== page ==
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#6152 closed enhancement (fixed)

Opened February 23, 2010 02:40PM UTC

Closed September 27, 2010 03:21AM UTC

parseJSON regex is redundant when native parsing is available.

Reported by: nikow Owned by:
Priority: undecided Milestone: 1.4.2
Component: misc Version: 1.4.1
Keywords: JSON Cc:
Blocked by: Blocking:

In the parseJSON (line 496) a regex cleanup is performed before the string is parsed. If the browser supports native JSON parsing then this is redundant, since the browser is responsible for filtering the JSON string.

For very large JSON objects this is a real problem, since the regex can cause an Error in Firefox (3.0 to 3.6 raise 'script stack space quota is exhausted'). This can happen in cases where the naive eval approach of jQuery 1.3 did not cause such problems and was fast enough for these large objects to be usable.

Therefore the regex checking should only be done if no native parser is found.

Attachments (0)
Change History (4)

Changed February 23, 2010 04:26PM UTC by john comment:1

resolution: → wontfix
status: newclosed

Actually, not true - for example Chrome has problems with their parsing and detection so we have to work around it - additionally it creates a consistent set of error messages across all browsers (again, not the case).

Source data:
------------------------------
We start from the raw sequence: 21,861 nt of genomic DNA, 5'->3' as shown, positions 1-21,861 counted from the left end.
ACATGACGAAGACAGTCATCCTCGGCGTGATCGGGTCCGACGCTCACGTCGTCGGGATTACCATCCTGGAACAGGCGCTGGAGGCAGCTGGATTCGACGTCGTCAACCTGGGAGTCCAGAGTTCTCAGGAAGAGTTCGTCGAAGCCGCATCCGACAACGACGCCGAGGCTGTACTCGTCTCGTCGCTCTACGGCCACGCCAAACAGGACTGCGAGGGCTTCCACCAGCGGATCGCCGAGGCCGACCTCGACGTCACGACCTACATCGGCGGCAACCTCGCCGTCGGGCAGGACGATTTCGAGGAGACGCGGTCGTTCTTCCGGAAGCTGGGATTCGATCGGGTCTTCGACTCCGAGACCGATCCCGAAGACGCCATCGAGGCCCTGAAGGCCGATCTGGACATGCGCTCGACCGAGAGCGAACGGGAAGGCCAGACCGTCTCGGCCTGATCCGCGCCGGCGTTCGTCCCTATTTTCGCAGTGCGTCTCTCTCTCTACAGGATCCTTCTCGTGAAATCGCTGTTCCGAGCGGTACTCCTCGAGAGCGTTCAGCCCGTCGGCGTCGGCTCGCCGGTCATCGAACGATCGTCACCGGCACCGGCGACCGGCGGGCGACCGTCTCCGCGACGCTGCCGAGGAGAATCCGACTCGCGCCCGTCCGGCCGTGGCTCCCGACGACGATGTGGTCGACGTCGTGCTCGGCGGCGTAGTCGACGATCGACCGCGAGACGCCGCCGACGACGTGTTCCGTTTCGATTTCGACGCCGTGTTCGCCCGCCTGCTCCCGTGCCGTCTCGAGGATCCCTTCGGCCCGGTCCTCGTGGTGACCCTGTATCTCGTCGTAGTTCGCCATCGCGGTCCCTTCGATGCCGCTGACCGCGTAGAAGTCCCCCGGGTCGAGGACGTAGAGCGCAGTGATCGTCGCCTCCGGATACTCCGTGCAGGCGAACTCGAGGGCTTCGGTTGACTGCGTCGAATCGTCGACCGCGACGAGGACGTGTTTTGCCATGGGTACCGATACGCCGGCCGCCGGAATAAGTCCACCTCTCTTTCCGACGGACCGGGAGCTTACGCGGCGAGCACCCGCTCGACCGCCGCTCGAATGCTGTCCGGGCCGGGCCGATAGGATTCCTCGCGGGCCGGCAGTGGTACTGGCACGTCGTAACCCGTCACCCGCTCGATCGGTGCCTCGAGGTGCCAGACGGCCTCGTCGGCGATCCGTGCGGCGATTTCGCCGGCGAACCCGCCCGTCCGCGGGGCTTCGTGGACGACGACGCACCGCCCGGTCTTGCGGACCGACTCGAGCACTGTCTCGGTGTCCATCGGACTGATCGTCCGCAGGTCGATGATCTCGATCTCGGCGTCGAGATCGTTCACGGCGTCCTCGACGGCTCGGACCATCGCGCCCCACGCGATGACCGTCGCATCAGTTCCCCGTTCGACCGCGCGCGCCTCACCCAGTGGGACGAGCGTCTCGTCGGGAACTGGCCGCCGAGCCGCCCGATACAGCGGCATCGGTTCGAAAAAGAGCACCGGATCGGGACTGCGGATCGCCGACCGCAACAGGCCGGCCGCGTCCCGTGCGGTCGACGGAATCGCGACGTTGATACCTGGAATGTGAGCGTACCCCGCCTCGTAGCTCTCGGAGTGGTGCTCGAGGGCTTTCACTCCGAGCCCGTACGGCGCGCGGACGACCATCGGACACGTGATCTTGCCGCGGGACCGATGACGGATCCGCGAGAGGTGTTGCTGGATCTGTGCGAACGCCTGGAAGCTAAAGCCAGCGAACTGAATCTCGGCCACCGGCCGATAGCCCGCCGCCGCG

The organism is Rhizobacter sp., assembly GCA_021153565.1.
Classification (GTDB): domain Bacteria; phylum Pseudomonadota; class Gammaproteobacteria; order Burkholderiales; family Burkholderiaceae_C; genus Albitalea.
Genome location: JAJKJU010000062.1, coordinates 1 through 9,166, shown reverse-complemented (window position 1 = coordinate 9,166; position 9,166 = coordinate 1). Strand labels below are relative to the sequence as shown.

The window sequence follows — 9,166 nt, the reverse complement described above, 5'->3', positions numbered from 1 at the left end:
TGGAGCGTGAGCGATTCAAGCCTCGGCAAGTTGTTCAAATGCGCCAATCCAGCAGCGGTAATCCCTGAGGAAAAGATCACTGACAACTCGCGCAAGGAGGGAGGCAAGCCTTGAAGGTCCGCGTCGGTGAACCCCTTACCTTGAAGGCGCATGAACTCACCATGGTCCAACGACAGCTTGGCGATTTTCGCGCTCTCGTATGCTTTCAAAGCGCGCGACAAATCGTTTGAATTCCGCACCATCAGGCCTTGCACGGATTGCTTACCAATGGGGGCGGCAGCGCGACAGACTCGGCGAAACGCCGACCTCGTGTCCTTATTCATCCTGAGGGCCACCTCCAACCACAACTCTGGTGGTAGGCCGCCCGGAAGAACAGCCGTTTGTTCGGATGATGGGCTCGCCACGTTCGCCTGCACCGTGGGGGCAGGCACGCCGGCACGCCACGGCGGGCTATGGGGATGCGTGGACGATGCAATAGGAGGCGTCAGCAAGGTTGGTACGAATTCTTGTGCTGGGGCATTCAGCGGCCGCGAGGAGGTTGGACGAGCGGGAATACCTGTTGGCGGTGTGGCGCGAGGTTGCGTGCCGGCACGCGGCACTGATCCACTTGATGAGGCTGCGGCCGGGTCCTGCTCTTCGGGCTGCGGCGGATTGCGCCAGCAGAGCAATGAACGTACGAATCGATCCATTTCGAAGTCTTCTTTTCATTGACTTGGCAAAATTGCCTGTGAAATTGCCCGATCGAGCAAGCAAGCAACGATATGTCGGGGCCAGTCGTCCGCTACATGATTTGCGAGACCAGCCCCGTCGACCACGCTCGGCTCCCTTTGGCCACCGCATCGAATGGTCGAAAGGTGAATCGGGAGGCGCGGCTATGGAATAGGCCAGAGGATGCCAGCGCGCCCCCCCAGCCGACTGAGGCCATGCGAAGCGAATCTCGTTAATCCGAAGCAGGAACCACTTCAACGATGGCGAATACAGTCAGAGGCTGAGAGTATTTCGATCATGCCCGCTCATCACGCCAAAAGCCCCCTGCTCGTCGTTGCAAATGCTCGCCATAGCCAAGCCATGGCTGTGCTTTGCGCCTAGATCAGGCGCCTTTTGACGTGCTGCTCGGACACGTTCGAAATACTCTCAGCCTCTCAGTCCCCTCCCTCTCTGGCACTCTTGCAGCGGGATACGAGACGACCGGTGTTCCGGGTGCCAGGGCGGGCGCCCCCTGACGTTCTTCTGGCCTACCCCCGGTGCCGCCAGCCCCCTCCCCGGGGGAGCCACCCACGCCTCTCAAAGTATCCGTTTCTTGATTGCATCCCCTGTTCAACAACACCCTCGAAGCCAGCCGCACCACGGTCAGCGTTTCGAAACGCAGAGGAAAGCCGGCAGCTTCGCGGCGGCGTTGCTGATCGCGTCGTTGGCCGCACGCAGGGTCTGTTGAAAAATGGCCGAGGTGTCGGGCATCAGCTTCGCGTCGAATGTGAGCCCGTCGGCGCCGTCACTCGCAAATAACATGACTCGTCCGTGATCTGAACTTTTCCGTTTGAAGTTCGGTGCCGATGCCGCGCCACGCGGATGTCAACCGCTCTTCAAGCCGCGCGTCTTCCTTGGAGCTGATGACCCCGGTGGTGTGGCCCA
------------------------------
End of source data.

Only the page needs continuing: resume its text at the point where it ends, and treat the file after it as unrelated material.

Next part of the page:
Changed February 23, 2010 06:03PM UTC by nikow comment:2

resolution: wontfix
status: closedreopened

You could work around that by first trying to use the native JSON on the raw string, and only in the case of failure perform the sanitizing. Then Chrome users could still benefit from the low overhead as long as the JSON is not problematic (which should be most of the time).

Duplicating the browser work by default still seems strange to me, though I don't know how large the performance impact is in the average case (in my case it was fatal).

Taking the argument to the extreme would imply that jQuery should implement its own HTML rendering engine just to guarantee "consistent" rendering across all browsers.

Please reclose it if you still disagree, I won't open it again, sorry for the trouble.

Changed August 10, 2010 12:16AM UTC by dmethvin comment:3

As John says, at the moment there are browsers that accept invalid JSON, to the point of allowing nearly arbitrary Javascript to be executed.

Eventually I would like to see us be able to do this optimization. Perhaps we can wait a year for the rat to get through the snake.

Changed September 27, 2010 03:21AM UTC by dmethvin comment:4

priority: → undecided
resolution: → fixed
status: reopenedclosed

The regexp problem caused by large JSON objects should have been fixed by the recent optimizations in this commit:

That was the bug; the regexp check is not (yet at least) redundant since some native JSON implementations accept invalid JSON strings.